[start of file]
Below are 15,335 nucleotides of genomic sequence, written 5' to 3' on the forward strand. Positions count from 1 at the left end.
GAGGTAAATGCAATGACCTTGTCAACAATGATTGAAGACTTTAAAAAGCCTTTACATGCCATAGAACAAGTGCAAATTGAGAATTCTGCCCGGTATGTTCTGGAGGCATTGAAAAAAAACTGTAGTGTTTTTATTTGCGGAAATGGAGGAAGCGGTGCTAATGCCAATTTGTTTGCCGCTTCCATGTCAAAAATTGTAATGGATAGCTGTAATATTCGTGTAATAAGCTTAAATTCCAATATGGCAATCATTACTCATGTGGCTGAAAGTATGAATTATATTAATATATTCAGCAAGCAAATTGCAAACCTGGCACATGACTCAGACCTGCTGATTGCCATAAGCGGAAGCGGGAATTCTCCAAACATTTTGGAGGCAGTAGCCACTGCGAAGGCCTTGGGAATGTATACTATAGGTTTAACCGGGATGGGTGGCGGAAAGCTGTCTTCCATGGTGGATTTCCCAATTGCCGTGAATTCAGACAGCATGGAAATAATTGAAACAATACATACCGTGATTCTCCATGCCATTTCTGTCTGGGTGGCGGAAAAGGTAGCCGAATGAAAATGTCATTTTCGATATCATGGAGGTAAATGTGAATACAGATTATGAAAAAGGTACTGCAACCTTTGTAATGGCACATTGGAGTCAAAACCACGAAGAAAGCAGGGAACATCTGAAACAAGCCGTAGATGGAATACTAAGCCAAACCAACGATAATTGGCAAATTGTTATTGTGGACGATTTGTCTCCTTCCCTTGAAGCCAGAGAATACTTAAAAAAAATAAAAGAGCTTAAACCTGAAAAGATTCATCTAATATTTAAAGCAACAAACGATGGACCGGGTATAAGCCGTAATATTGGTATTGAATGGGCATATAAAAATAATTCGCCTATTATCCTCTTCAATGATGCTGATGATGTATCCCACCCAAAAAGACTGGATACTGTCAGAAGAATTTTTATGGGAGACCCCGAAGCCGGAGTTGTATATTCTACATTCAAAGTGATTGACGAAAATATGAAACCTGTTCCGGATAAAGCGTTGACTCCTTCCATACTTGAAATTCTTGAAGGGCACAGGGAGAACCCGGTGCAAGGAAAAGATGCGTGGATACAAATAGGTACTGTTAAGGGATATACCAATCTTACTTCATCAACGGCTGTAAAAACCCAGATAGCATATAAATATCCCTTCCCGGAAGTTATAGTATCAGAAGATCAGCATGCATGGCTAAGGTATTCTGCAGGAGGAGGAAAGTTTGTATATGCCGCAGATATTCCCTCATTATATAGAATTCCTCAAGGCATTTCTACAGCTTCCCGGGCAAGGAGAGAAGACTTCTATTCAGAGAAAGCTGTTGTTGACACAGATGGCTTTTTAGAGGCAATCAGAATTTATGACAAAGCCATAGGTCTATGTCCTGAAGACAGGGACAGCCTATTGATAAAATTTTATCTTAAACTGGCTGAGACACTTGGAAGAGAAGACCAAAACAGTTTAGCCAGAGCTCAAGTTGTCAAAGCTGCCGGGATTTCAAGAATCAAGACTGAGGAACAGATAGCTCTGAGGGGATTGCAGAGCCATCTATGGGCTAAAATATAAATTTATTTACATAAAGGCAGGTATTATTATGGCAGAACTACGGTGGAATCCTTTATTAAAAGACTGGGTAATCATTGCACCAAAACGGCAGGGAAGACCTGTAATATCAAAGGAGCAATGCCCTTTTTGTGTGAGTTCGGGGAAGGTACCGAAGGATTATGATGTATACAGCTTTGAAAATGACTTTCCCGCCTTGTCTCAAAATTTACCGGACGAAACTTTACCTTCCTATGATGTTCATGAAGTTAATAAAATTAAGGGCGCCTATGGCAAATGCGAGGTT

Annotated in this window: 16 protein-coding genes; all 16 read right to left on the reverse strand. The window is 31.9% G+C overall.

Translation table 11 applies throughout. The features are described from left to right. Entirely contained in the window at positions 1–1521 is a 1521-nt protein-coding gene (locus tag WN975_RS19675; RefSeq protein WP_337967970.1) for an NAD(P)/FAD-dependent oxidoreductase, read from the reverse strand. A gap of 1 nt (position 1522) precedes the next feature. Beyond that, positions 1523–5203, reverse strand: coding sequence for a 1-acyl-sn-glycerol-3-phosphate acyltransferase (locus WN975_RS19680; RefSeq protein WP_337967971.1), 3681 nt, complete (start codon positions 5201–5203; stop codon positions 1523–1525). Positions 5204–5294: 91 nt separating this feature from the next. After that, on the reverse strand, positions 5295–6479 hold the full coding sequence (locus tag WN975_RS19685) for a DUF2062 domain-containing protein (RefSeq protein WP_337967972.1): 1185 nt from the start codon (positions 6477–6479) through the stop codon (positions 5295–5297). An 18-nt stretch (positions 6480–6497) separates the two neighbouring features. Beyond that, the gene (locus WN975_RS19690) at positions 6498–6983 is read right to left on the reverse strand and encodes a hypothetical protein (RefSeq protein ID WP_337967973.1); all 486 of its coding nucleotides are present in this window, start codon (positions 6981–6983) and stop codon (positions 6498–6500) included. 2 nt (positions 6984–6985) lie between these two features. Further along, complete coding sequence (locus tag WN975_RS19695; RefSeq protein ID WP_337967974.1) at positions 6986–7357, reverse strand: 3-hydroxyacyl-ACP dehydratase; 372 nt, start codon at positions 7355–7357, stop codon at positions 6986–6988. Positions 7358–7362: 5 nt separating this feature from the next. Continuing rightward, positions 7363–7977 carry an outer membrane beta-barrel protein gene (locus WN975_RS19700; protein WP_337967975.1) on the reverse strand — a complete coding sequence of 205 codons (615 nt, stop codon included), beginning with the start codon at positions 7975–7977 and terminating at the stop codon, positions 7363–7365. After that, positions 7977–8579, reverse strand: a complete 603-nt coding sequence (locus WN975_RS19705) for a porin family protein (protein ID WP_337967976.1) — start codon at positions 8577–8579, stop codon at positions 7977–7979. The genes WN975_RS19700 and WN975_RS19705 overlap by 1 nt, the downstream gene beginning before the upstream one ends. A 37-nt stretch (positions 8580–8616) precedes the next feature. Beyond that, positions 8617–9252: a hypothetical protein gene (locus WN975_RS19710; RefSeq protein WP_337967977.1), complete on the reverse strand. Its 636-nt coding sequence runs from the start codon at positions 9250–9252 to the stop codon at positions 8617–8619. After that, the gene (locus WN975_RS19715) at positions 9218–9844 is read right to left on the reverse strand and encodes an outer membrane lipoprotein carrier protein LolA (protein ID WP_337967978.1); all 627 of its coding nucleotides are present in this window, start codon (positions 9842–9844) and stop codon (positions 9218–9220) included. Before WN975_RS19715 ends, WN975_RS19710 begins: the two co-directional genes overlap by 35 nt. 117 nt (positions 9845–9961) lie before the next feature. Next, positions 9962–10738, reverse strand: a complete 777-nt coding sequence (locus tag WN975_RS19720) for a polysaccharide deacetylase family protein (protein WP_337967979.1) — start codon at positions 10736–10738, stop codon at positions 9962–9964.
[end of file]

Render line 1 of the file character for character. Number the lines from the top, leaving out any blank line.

Below are 15,335 nucleotides of genomic sequence, written 5' to 3' on the forward strand. Positions count from 1 at the left end.